In one study included in the 2023 review, researchers tested a culturally adapted treatment for Asian American people with phobias. ‘Past research by cultural psychologists show[ed] that Asian cultures tend to place more value on social hierarchies and the legitimacy of authority,’ says Crystal Wang at the University of California, San Diego and a co-author of the new review. In therapy, that could show up as some Asian people preferring a more direct style from a trusted authority figure. Indeed, when therapists were more authoritative and direct, Wang says that ‘as expected, the culturally adapted treatment was more effective for Asian Americans.’
In another study from 2015, psychologists adapted CBT for depression in Pakistan, based on qualitative interviews with therapists and clients. Based on insights from those conversations, the researchers invited a family member to join the therapy sessions, and they included a session for the whole family at the start of the therapy. The therapists also learned and included Urdu idioms and folk stories into the treatment.
Culturally adapted CBT might work best with people who highly identify with their cultures
While these developments are promising, Wang says that understanding the impact of cultural adaptations is still in the early stages. Some trials in the review found no benefit of cultural tailoring; others suggested that the benefits don’t last. For example, a 2017 study of Black smokers found that people who were given culturally tailored care – including mention of historical medical and research distrust, health disparities, cultural values, experiences of racism, and African American mental health – were more likely to have stopped smoking for at least seven days at the end of their treatment, and again at a three-month follow-up, as compared with others who received standard treatment. But the group difference didn’t persist at six- and 12-month follow-ups.
One study (an unpublished doctoral thesis) mentioned in the review found that cultural adaptation – in terms of the languages used and the ethnicity of people involved – led to worse therapeutic outcomes. Hispanic college students who had phobias around giving speeches went through a video-feedback-based treatment in either English, or English and Spanish, and they practised giving speeches either in front of a white or a Hispanic audience. The participants who gave speeches in English to white audiences showed greater reductions in anxiety than the other groups.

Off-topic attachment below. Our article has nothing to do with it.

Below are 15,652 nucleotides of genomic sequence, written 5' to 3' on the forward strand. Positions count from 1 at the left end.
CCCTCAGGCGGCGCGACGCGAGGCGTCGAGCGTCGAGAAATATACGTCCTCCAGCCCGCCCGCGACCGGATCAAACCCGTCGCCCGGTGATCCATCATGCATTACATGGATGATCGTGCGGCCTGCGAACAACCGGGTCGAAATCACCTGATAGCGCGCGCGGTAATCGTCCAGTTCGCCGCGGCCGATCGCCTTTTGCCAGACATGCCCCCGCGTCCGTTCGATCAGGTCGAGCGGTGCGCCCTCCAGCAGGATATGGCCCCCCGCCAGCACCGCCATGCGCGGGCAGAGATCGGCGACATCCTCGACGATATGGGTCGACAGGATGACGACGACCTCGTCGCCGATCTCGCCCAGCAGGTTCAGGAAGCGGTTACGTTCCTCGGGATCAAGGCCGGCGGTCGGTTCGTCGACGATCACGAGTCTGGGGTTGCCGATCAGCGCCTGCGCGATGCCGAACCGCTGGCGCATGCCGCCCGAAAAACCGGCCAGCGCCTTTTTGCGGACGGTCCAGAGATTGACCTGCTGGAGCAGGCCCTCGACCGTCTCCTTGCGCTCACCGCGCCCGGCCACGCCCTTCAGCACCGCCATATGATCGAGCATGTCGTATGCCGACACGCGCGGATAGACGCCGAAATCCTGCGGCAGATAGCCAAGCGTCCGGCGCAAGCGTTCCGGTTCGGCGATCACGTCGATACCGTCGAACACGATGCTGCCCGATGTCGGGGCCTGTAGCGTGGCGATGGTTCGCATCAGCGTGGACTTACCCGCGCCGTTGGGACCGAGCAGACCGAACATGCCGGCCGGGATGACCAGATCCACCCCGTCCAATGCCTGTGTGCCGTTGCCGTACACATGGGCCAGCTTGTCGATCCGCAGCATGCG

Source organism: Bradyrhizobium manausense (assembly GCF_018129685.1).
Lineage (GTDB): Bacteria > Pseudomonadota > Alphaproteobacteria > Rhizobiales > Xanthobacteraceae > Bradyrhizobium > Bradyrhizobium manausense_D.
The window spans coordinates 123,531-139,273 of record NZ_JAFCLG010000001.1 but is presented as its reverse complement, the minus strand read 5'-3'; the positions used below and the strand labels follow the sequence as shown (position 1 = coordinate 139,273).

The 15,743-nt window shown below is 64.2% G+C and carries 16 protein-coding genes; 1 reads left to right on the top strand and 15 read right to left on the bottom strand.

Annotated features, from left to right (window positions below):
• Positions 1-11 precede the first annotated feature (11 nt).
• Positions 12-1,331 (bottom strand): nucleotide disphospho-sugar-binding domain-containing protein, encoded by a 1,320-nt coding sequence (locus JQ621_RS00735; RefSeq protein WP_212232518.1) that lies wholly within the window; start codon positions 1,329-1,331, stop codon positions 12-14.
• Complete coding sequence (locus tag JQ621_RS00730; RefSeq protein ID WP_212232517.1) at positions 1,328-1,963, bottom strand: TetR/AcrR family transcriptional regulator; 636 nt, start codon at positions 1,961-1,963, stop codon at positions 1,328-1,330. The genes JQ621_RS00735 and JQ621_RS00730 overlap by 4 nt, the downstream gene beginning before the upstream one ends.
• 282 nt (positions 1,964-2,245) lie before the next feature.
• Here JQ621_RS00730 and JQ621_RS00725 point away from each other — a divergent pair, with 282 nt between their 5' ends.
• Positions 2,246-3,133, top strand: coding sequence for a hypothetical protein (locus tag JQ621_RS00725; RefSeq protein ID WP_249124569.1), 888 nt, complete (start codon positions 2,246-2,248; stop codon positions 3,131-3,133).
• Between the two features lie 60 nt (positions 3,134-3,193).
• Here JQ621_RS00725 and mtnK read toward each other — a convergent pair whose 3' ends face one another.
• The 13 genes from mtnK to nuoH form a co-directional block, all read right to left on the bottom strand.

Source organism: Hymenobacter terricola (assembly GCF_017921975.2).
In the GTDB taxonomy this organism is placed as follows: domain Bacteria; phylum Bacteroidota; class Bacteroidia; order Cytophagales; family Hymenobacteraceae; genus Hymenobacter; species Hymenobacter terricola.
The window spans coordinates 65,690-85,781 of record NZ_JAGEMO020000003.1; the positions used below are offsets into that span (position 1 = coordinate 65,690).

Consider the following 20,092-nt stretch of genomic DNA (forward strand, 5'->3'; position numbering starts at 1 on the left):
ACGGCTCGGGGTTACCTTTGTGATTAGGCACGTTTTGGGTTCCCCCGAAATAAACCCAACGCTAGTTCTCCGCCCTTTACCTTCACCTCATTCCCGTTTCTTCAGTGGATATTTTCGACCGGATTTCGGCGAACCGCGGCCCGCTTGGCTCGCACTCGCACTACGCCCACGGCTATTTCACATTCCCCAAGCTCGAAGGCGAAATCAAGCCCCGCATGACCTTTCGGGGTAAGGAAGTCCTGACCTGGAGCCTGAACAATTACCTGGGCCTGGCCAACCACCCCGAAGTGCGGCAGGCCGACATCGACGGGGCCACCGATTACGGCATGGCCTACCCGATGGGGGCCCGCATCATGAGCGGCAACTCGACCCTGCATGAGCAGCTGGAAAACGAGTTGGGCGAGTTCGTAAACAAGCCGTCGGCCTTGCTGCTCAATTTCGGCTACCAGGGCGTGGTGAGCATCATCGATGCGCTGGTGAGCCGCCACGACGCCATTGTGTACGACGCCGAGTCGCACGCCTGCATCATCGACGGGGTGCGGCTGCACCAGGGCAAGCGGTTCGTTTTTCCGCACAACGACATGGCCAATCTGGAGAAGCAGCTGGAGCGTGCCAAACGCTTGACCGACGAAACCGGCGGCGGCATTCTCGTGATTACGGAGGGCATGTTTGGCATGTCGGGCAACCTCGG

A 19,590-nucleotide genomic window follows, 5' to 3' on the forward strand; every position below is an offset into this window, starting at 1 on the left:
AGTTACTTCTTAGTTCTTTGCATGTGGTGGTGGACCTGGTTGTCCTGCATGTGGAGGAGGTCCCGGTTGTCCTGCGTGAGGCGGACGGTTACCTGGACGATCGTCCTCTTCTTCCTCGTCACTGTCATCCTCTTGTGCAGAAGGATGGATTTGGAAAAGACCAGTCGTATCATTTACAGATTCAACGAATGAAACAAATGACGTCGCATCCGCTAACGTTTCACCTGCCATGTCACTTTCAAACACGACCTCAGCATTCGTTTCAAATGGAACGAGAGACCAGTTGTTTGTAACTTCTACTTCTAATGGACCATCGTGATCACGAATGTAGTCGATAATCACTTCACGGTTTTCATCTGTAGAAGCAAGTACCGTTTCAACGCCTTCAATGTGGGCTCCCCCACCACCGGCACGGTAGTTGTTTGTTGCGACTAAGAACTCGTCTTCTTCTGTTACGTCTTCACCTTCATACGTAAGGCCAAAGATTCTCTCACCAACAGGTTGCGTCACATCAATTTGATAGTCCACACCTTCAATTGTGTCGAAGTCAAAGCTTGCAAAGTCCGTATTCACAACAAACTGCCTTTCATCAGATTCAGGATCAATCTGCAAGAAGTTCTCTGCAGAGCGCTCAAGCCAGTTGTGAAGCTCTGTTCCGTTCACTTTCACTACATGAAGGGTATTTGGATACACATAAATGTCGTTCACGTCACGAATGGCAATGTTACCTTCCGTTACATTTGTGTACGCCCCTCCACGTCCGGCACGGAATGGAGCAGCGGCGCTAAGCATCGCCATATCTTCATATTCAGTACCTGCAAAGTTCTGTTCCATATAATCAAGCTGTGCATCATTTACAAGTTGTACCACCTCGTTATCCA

‘Not all cultural adaptations are equal, but it is difficult to determine which are more culturally sensitive than others,’ Wang says.
Culturally adapted CBT might work best with people who highly identify with their cultures, and so assessing cultural fit is important before giving someone a culturally adapted therapy, Hall says. There is, of course, heterogeneity within cultural and ethnic groups as well.
‘Not all members of a group will react similarly to a treatment, and assuming that they will is a form of stereotyping,’ Wang says. ‘There is a fine line between being culturally sensitive and stereotyping people based on their ethnic backgrounds, and researchers are still trying to understand exactly where that line is.’
Importantly, how culturally competent a therapist perceives themselves to be has nearly no impact on outcome. ‘What does have an impact is clients’ perceptions of the therapist’s cultural competence,’ Hall says.
Still, Wang thinks that considering cultural variation is an improvement on the past, when it was assumed by therapists that a standard treatment would work for everyone. In Hinton’s work with Cambodian refugees, many hadn’t improved on medications such as antidepressants or anti-anxiety drugs, or other forms of supportive therapy, but they did respond to the culturally tailored treatment.
Hinton also talked to his patients about their trauma using Buddhist metaphors. ‘We’ll say: “If the mind is like the sky, these problems are like clouds, which will pass,” he said in a 2015 interview. ‘The key is understanding patients, and making sure they feel understood.’